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Maple syrup producers in sticky situation amid pandemic
BARRIE -- The maple syrup industry is in a sticky situation as producers look for ways to sell their goods amid a global pandemic.
"The season is pretty much over with now," says Tom Shaw, Shaw's Maple Syrup. "We've had an average season. We're going to have another boil or so depending on if we get some cold nights coming up."
This season the Shaw family had to close three weeks into their regular eight-week season because of COVID-19.
The outbreak forced the closure of non-essential businesses and changed the way the Shaw's sell their syrup.
"It looks like this year, what we're going to be doing is selling it on the wholesale market by the drum - which will be a lower percentage of the sale," Shaw says he will be lucky to get 30 per cent of what he would typically bring in.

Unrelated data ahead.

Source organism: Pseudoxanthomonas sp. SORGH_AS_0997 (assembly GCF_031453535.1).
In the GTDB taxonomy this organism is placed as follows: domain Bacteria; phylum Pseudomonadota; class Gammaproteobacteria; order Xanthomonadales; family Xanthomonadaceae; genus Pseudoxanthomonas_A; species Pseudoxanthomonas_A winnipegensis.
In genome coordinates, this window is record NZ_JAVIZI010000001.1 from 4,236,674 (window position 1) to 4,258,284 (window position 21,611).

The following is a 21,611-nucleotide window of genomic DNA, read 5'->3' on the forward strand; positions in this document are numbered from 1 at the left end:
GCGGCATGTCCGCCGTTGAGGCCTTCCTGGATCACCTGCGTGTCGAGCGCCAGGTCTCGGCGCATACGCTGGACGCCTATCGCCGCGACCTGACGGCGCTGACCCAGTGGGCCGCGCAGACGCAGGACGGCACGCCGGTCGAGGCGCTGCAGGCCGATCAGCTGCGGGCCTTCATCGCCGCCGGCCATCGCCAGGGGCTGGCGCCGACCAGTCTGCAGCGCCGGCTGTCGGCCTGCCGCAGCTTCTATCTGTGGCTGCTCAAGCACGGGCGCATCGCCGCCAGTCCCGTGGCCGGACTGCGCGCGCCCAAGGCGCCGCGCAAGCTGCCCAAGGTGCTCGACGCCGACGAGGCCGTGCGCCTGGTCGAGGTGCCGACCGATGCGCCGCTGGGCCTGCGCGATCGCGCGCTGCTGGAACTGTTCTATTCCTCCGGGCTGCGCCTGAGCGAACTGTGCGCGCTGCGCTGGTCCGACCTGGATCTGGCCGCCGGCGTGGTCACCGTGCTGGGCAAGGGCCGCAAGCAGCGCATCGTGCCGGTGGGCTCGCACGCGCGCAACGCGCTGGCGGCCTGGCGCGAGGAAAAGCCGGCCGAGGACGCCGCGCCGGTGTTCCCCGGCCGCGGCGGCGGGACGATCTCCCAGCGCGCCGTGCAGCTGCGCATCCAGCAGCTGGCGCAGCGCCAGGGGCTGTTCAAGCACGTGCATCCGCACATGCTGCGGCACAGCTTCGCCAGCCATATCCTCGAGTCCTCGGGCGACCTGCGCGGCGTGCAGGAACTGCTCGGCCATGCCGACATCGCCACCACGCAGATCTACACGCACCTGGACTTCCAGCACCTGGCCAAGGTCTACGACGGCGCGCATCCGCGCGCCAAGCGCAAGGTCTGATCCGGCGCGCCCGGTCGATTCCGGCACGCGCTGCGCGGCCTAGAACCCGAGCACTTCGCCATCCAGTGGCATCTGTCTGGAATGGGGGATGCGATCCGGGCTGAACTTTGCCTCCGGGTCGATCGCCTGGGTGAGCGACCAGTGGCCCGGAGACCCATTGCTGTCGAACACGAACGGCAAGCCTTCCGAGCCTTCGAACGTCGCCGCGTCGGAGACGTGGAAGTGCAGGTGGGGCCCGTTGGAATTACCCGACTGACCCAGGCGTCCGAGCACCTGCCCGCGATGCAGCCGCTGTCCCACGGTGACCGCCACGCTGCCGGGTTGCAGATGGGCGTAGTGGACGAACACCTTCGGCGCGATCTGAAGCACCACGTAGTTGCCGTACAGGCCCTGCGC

In Tiny Township, Windlee Farms is facing the same challenges.
The Lorriman's have resorted to selling in an unusual way to avoid physical contact with their customers.
A trailer parked at the end of their property will serve as a place to pick up orders.
"We give them [customers] a code to open the lockbox with the key, and then they can open the door and grab their syrup. Then they leave the cash in an envelope, and then we come at the end of the day and wipe everything down," explains Peter Lorriman.
Since festivals and open houses that would be held next month are cancelled, Windlee Farms is focusing online more now than ever.